Sometimes you don’t know how deep the hole is until you try to fill it. In 2009, staring down what looked to anyone with a calculator like the biggest financial crisis since 1929, the federal government poured $830 billion into the economy — a spending stimulus bigger, by some measures, than the entire New Deal — and the country barely noticed.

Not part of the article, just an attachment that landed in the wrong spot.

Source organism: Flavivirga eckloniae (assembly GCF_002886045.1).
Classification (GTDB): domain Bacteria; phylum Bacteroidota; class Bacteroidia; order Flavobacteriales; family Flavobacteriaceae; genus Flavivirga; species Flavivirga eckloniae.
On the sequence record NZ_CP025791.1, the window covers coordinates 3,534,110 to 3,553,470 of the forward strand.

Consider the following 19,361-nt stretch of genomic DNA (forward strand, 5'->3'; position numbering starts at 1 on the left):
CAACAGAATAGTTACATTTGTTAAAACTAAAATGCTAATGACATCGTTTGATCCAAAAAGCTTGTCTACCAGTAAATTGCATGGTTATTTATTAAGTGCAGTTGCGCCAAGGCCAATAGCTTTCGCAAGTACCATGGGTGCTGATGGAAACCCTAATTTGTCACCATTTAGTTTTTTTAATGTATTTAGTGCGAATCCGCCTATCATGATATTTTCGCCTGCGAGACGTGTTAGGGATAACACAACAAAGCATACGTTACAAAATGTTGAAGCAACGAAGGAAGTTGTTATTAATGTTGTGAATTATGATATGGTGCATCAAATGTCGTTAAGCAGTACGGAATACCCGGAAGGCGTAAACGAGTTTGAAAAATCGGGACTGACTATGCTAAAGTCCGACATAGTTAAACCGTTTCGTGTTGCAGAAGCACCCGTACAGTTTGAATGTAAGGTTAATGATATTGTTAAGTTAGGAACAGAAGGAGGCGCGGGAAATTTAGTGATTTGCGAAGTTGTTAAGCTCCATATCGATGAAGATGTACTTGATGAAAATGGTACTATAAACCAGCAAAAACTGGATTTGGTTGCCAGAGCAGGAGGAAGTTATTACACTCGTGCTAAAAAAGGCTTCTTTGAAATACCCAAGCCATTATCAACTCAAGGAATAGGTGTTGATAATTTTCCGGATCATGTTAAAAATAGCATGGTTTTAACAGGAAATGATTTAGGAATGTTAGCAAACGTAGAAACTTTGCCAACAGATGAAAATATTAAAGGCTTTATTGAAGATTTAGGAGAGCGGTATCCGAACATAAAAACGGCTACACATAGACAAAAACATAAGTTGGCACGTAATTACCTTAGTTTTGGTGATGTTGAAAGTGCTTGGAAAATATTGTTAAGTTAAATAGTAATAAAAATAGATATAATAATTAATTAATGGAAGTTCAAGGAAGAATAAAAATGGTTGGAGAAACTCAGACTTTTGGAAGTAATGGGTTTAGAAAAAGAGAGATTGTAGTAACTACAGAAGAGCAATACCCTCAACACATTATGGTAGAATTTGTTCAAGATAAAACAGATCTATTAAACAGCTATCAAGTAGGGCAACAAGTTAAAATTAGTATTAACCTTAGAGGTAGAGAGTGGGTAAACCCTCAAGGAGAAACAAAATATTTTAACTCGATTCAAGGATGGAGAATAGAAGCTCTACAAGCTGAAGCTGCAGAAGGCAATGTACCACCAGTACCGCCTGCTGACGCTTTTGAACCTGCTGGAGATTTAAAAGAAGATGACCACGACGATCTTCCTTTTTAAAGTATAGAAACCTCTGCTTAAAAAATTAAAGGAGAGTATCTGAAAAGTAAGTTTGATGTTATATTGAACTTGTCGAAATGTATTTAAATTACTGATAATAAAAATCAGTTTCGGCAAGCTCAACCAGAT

It registered the crisis, though. The generation that came of age in the Great Depression was indelibly shaped by that experience of deprivation, even though what followed was what Henry Luce famously called, in 1941, “the American Century.” He meant the 20th, and, to judge from our present politics, at least — “Make America Great Again” on one side of the aisle; on the other, the suspicion that the president is a political suicide bomber, destroying the pillars of government — he probably wouldn’t have made the same declaration about the 21st. A decade now after the beginning of what has come to be called the Great Recession, and almost as long since economic growth began to tick upward and unemployment downward, the cultural and psychological imprint left by the financial crisis looks as profound as the ones left by the calamity that struck our grandparents. All the more when you look beyond the narrow economic data: at a new radical politics on both left and right; at a strident, ideological pop culture obsessed with various apocalypses; at an internet powered by envy, strife, and endless entrepreneurial hustle; at opiates and suicides and low birthrates; and at the resentment, racial and gendered and otherwise, by those who felt especially left behind. Here, we cast a look back, and tried to take a seismic reading of the financial earthquake and its aftershocks, including those that still jolt us today.